Jacket was commissioned by 99 yr old Beth, who likes something different. Having lived in China amongst textile crafts, the average high street shop doesn’t attract her. Clothes I make are well received by women who want something unique and original, rather than from high street chain stores; also for women who appreciate the craft of creative patchwork, resulting in the creation of a new fabric.
I chose the fabrics myself for the jacket, having met Beth just once. The item was to be for a wedding, so I wanted it to be light and classic, but to still have some interesting elements. The first fabric I found was the beige skirt with eau de nil applique feature of lilies; fairly neutral pastel shades for an elderly lady. I chose skirts of linen and linen mix, with embroidery so I could use the embroidered areas for patches. From two embroidered skirts there was enough embroidered area, to give some decoration on every patch in the jacket. I had seen Beth had some embroidered clothes and so guessed she would like it.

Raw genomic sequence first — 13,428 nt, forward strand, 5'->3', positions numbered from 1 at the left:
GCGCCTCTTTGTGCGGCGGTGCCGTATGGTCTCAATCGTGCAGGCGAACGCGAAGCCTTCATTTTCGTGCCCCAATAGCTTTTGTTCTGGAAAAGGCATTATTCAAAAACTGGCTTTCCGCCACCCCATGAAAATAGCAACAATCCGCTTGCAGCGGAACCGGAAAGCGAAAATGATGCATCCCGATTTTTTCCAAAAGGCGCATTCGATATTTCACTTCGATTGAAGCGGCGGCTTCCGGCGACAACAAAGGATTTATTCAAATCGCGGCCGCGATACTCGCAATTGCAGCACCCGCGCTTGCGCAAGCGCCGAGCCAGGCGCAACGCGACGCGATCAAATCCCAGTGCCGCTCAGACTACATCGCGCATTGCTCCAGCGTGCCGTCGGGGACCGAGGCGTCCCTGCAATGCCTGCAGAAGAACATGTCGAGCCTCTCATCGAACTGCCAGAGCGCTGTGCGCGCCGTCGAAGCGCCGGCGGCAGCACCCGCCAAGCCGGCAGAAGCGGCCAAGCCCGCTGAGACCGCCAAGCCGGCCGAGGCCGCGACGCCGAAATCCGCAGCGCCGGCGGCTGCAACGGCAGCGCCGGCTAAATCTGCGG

Quite a lot of fabric is needed for patchworks; its best to have at least 5 different ones.
When I cut the patches out and laid out together, I decided there needed to be a highlight colour to accent over and above the all-beige overall look. I rushed to the shops, and was lucky to see the pale green and pale blue devore skirt with floral print in shiny synthetic satin in the first charity shop I looked in; it seemed a tad shockingly bling, but knew once it was in isolated patches, it would merely enhance the overall arrangement. As soon as I added in the new patches, I knew it would work. In this respect a new colour may be different, but if it does not vary too much in tone (light and dark contrast), it will work.
The lining was a bonus find, another skirt, viscose type, having just the right colours of taupe background with eau de nil green in the woven roses, which ideally complimented the classic beige, cream and light green of all the patches.
Cost of fabrics was £42 plus £5 for a synthetic jacket which I just had to get, as it had the shell buttons in beautifully shiny light beige with a hint of green, perfectly matching the jacket colours. £5 for buttons seemed worth it for a jacket to be worn at a wedding.
Due to the centre pattern piece of paper pattern being placed on the bias of the cloth grain/weave, the square patches become diamonds. This was a fairly ‘bitty’ pattern to use for patchwork, but it came out fine in the end, utilising the front drop points to add the qpplique on to.